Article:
Tuesday, 22 November 2016

The total customer experience

Last week, I had a delivery from DPD. At one level, it was very mundane (I received and signed for a parcel). At another, it was very positive: I could choose my deliver time to within an hour; I could even elect for a "green" slot when they were going to be in the area anyway (which obviously reduces their cost as well as simplifying my choice). Then on the day I could track the movement of my parcel online and anticipate pretty accurately when it would arrive. The user interface was good, and it was the "front end" of a good system that worked well. This made the overall experience of choosing, ordering and receiving the product much more pleasurable than it might otherwise have been.

In contrast, Samuel Gibbs reports on his experience of using novel Internet of Things tools to do something comparable for frequently bought products. Quite apart from the prospect of having dozens of IoT devices stuck up around the home, he highlights the challenges of receiving the goods once ordered, and of receiving goods in impractically large quantities. These new technologies aren't just about an easy-to-use button-press (like my "easy" button), but about the total customer experience of choosing, ordering and receiving... and someone needs to think that through properly too.

Tuesday, 15 November 2016

Making time for mindfulness

You can't just design a new technology and assume people will use it. The app stores are littered with apps that are used once, or not at all. It's important to understand how people fit technologies into their lives (and how the design of the technology affects how it's used). We choose to use apps (or to be open to responding to them) in ways that depend on time and place. For example, on the train in the morning, lots of commuters seem to be accessing news via apps: it's a good opportunity to catch up with what's happening in the world, and my journey's an appropriate length of time to do that in.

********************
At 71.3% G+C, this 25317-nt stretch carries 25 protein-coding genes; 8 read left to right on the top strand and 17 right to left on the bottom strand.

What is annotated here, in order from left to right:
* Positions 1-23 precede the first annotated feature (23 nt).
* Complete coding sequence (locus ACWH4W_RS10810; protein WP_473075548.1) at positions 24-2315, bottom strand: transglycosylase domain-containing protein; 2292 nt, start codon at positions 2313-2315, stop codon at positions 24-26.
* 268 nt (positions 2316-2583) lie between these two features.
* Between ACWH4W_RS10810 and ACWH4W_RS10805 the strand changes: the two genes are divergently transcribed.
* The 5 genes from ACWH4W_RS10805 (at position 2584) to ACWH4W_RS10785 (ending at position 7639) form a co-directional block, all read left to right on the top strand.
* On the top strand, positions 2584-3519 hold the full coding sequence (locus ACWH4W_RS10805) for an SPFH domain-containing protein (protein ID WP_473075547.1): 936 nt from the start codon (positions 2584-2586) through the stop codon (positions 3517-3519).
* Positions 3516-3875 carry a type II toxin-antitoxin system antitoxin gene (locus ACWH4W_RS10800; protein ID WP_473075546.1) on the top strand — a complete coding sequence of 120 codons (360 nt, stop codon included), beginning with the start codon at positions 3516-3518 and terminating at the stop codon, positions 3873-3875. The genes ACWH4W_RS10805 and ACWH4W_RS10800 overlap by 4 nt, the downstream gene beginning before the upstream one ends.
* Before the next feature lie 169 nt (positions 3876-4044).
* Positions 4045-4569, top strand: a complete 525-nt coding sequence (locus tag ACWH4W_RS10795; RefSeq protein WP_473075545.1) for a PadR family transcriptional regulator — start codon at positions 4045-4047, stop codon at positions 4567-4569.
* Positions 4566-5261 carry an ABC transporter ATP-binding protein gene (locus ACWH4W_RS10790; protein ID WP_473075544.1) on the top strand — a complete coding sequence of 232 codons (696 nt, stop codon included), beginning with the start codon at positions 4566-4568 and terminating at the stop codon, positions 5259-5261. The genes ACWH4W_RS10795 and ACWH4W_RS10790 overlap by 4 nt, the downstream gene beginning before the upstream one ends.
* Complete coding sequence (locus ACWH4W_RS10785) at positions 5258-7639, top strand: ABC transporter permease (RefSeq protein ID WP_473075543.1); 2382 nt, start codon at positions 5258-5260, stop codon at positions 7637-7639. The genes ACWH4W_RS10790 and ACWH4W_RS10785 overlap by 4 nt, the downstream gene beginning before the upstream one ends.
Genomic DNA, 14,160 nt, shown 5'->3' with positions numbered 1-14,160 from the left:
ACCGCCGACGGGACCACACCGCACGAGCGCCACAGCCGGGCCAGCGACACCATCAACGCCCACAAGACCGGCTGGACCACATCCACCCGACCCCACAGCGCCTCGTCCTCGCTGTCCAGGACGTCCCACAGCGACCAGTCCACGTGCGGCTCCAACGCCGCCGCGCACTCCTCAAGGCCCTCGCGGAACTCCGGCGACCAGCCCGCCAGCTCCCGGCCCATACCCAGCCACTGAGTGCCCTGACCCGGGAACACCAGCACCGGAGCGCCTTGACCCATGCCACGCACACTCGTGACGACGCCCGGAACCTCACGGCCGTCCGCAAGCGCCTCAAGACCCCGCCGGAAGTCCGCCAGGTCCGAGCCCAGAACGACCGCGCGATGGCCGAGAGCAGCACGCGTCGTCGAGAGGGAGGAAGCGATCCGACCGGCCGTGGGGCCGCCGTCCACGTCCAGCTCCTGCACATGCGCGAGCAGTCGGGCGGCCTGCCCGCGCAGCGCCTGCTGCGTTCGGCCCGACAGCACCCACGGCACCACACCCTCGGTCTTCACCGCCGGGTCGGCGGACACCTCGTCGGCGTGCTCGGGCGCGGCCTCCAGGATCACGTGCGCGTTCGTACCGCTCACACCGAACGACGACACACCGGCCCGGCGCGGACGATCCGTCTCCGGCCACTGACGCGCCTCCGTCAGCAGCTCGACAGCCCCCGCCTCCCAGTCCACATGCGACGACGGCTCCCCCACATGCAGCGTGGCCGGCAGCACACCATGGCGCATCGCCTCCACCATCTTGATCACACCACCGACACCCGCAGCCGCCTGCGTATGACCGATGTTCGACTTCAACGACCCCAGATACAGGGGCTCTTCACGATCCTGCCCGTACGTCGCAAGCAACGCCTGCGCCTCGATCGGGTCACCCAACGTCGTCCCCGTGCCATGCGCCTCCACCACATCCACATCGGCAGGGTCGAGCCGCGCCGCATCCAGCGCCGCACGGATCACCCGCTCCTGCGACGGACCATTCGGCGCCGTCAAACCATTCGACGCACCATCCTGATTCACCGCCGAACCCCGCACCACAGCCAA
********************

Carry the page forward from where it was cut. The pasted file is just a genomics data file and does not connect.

We've recently published a paper on how people make time for mindfulness practices.
Participants were mostly young, urban professionals (so possibly not representative of a more general population!), and their big challenge was how to fit meditation practices in their busy lives. Mindfulness is difficult to achieve on a commute, for example, so people need to explicitly make time for it, in a place that feels right. There was a tension between making it part of a routine (and something that "has to be done" and making it feel like a choice (spontaneous?). But there were lots of other factors that shape when, how and whether people used the mindfulness app, such as their sense of self-efficacy (how much they feel in control of their lives), their mood (mindfulness when your upset or angry just isn't going to happen – not in ten minutes, anyway), and attitudes of friends to mindfulness (peer pressure is very powerful).

Some of these are factors that can't be designed for – beyond recognising that a mindfulness app isn't going to work for all people, or in all situations. Others can, perhaps, be designed for: such as managing people's expectations of what differences mindfulness might make in their lives, and giving guidance on when and how to fit in app use. What are some of the take-homes?
  • that incidental details (like the visual appearance or the sound of someone's voice) matter;
  • that people are one a 'journey' of learning how to practice mindfulness (don't force an expert to start at the beginning just because they haven't used this particular app before, for example);
  • that people need to learn how to fit app use and mindfulness into their lives, and expectations need to be managed; and
  • that engaging with the app isn't the same as engaging with mindfulness... but the one can be a great support for the other in the right circumstances.